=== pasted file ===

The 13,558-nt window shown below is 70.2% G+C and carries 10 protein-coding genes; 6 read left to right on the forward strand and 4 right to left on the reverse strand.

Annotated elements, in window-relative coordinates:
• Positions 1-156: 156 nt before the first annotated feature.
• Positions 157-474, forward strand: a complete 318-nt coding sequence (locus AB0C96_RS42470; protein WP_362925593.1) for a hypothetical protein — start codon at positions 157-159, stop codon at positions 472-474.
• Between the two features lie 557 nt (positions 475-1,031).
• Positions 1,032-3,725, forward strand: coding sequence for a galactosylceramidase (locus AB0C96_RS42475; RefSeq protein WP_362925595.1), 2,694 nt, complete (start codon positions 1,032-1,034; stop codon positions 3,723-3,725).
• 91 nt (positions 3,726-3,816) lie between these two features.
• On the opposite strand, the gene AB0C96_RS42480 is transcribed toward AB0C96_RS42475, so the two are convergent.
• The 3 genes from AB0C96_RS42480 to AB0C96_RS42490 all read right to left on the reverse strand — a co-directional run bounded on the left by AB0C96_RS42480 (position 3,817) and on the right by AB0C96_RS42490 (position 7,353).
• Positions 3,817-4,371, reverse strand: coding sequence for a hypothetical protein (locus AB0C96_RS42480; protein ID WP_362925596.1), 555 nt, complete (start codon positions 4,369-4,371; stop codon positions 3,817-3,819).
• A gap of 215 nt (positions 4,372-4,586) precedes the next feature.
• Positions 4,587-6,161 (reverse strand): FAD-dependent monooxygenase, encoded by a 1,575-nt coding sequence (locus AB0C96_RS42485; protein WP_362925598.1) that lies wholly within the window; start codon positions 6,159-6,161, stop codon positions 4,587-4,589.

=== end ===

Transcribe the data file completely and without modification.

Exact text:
The 13,558-nt window shown below is 70.2% G+C and carries 10 protein-coding genes; 6 read left to right on the forward strand and 4 right to left on the reverse strand.

Annotated elements, in window-relative coordinates:
• Positions 1-156: 156 nt before the first annotated feature.
• Positions 157-474, forward strand: a complete 318-nt coding sequence (locus AB0C96_RS42470; protein WP_362925593.1) for a hypothetical protein — start codon at positions 157-159, stop codon at positions 472-474.
• Between the two features lie 557 nt (positions 475-1,031).
• Positions 1,032-3,725, forward strand: coding sequence for a galactosylceramidase (locus AB0C96_RS42475; RefSeq protein WP_362925595.1), 2,694 nt, complete (start codon positions 1,032-1,034; stop codon positions 3,723-3,725).
• 91 nt (positions 3,726-3,816) lie between these two features.
• On the opposite strand, the gene AB0C96_RS42480 is transcribed toward AB0C96_RS42475, so the two are convergent.
• The 3 genes from AB0C96_RS42480 to AB0C96_RS42490 all read right to left on the reverse strand — a co-directional run bounded on the left by AB0C96_RS42480 (position 3,817) and on the right by AB0C96_RS42490 (position 7,353).
• Positions 3,817-4,371, reverse strand: coding sequence for a hypothetical protein (locus AB0C96_RS42480; protein ID WP_362925596.1), 555 nt, complete (start codon positions 4,369-4,371; stop codon positions 3,817-3,819).
• A gap of 215 nt (positions 4,372-4,586) precedes the next feature.
• Positions 4,587-6,161 (reverse strand): FAD-dependent monooxygenase, encoded by a 1,575-nt coding sequence (locus AB0C96_RS42485; protein WP_362925598.1) that lies wholly within the window; start codon positions 6,159-6,161, stop codon positions 4,587-4,589.